Chance encounter

I saw Lynne—on the bus.

I’d seen her last almost twenty years ago—must have been—and then there’d been a contretemps of sorts—I think that’s what it was.

She spoke to me—or I might not have seen her at all.

“Is that Joan?” she asked.

I looked across.

“It’s Lynne—” she said, but I was recognizing her as she said it—the details of her—eyes, hair—at odds—but then coming together in my memory—

An attractive woman—stylish—more in touch with fashion than I’d ever be—

But—all those years ago—she had got to a point of pulling back—she didn’t like to say, or wanted to preserve herself, above all—had seen my troubled times—didn’t like to ask—

We weren’t alike—maybe she thought we were—but she was somewhere I wouldn’t have wanted to be, even then—and I’m somewhere else altogether now—though a couple of tail-ends to all that remain—I said I was still—


Let’s get this into chronology, this at least.

I’m not good at small talk, and Lynne only wants to say what she wants to say—and will duck out of personal issues (I surmise) and therefore is glad when I talk—

I said I had a blog!

“Oh,” she said, “anything to do with the internet…do you still write?”

Despite my effort of—first things first, and second things following on—what was said is not as I have it here.

I had asked her a few questions about herself—I’m not entirely without curiosity—and she had said that teaching had become stressful—and she’d hardly wanted to do it.

Words to this effect.

We’d done a university degree together, more or less, Lynne and I—and I said, “You go through all that and then wonder what for—”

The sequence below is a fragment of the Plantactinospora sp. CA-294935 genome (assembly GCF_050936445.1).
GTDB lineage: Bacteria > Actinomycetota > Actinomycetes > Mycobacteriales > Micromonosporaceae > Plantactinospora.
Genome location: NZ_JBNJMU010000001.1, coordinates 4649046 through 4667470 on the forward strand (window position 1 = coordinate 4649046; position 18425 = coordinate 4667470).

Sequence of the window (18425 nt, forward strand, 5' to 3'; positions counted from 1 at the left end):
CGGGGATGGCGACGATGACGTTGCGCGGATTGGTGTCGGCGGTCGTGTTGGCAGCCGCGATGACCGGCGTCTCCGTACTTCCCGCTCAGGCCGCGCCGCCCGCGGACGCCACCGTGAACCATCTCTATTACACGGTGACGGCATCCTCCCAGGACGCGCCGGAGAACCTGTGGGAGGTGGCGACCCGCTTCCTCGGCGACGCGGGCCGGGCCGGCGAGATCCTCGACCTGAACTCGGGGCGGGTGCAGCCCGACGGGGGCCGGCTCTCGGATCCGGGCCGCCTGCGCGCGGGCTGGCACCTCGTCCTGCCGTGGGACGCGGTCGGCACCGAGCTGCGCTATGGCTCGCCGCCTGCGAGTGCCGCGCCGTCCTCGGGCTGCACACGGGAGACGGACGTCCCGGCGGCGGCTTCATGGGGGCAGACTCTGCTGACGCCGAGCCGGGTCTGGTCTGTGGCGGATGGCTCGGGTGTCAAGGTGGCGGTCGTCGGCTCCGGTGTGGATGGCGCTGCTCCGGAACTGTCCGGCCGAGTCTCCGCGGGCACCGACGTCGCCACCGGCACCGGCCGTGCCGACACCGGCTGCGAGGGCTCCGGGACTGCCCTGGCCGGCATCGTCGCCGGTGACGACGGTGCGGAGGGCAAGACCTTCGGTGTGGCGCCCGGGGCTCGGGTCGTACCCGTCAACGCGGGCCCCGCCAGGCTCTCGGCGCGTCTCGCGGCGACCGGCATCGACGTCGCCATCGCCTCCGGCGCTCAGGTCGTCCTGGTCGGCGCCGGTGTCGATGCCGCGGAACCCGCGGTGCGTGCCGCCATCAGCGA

She knew what I was talking about—the jobs at the end of all that studying are not as you imagined—

It was then I said I had a blog.

I must say—there is some lilt of enthusiasm in my voice when I do mention to people that I have a blog—

I don’t tell everyone, but I didn’t even consider not telling Lynne.

No—the fact was out of my mouth the minute it had entered my head—

Something like that.


All this makes me think that Lynne has problems of her own—she wants to engage, but can’t completely—

I have another friend like that.

Anyway, she asked if I still write.


As if I didn’t!

This is where I got stuck in this story before because I can’t remember what I said exactly—except that I said, “That’s what I do—writing is what I do.”

She’d had this career of teaching and, for once, I didn’t feel as though I also should have had a career of teaching or, if not that, some other position with status, commensurate with my education—

I said to Lynne that was why I’d ditched (or a word similar to that) Castle & Son & Associates—because of the writing.

She had to get off the bus then—and I looked out when she’d gone—waved—and she was looking back at the bus, at me—and she waved.

I like Lynne.

It would be up to her if we met again—or there might be another chance encounter.

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